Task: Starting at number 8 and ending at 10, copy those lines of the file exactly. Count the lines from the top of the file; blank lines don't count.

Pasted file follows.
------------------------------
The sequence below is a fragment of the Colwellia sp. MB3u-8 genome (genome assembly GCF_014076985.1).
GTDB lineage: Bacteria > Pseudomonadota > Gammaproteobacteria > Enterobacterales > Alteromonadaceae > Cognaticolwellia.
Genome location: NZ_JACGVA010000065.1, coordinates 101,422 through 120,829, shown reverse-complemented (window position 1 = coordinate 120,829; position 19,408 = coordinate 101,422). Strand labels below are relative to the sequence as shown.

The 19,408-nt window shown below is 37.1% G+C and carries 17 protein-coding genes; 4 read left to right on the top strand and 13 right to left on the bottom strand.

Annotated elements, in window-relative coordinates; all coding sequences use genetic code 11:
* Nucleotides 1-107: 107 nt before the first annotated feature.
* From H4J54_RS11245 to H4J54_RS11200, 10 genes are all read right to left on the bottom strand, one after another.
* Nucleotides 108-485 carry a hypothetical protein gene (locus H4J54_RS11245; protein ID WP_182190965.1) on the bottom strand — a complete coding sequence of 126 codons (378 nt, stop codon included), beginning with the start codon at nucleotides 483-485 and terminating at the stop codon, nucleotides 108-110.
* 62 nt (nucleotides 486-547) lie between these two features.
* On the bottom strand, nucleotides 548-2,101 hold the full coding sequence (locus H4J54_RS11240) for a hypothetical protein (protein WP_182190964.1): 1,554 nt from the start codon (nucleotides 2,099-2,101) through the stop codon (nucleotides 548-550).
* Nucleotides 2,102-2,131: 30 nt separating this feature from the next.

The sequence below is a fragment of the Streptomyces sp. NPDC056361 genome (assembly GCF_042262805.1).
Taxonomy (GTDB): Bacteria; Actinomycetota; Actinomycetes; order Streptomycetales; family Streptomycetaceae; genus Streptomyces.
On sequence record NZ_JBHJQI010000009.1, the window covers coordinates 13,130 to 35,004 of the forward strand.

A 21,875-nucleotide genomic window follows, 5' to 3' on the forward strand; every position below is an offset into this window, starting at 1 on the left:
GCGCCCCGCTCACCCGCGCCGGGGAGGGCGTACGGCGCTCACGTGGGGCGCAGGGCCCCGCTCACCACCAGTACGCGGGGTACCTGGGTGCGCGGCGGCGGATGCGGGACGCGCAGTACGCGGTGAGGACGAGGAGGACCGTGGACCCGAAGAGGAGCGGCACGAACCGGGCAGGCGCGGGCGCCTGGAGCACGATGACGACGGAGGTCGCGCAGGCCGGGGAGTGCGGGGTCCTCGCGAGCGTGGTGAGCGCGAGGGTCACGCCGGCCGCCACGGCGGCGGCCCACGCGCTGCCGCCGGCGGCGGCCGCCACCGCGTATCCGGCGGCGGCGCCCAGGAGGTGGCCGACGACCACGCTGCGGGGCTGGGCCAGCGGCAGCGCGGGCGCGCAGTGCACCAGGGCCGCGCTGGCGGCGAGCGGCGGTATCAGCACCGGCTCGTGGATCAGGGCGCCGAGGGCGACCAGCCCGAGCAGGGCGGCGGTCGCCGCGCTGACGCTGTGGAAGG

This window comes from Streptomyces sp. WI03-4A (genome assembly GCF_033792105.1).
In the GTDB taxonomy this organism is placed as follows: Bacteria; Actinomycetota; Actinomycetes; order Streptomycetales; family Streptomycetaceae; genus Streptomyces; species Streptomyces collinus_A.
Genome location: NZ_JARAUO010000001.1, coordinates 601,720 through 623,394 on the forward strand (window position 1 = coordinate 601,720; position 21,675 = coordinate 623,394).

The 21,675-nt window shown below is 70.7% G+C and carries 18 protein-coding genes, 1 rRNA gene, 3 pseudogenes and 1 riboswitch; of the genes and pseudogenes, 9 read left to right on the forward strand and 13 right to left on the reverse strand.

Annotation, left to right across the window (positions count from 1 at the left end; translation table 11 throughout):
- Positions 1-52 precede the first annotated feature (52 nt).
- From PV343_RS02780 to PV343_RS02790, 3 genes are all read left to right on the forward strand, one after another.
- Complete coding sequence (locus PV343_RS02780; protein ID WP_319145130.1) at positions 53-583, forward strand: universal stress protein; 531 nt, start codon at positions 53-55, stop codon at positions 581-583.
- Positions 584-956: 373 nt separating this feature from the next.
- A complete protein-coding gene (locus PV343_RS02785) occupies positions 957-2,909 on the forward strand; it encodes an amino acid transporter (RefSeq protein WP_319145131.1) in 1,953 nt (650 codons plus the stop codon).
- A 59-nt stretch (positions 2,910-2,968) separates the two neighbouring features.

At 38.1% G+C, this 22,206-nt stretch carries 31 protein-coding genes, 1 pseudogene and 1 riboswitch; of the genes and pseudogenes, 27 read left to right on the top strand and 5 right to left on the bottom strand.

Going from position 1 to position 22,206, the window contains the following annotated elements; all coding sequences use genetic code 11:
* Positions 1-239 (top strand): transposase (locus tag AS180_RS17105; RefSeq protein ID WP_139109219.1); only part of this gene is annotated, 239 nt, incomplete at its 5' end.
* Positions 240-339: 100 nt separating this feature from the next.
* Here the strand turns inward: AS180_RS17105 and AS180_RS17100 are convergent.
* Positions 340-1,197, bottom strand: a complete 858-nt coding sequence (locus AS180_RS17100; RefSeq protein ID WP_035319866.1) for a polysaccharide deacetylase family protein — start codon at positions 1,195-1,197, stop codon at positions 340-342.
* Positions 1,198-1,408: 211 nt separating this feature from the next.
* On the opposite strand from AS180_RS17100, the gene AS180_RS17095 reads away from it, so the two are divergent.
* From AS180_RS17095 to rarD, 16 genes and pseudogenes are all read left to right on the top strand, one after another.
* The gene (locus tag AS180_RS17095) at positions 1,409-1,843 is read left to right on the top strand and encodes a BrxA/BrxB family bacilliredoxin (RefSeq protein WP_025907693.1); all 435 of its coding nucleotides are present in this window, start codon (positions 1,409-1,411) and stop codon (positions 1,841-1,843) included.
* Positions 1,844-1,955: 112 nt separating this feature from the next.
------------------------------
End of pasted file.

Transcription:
* Nucleotides 108-485 carry a hypothetical protein gene (locus H4J54_RS11245; protein ID WP_182190965.1) on the bottom strand — a complete coding sequence of 126 codons (378 nt, stop codon included), beginning with the start codon at nucleotides 483-485 and terminating at the stop codon, nucleotides 108-110.
* 62 nt (nucleotides 486-547) lie between these two features.
* On the bottom strand, nucleotides 548-2,101 hold the full coding sequence (locus H4J54_RS11240) for a hypothetical protein (protein WP_182190964.1): 1,554 nt from the start codon (nucleotides 2,099-2,101) through the stop codon (nucleotides 548-550).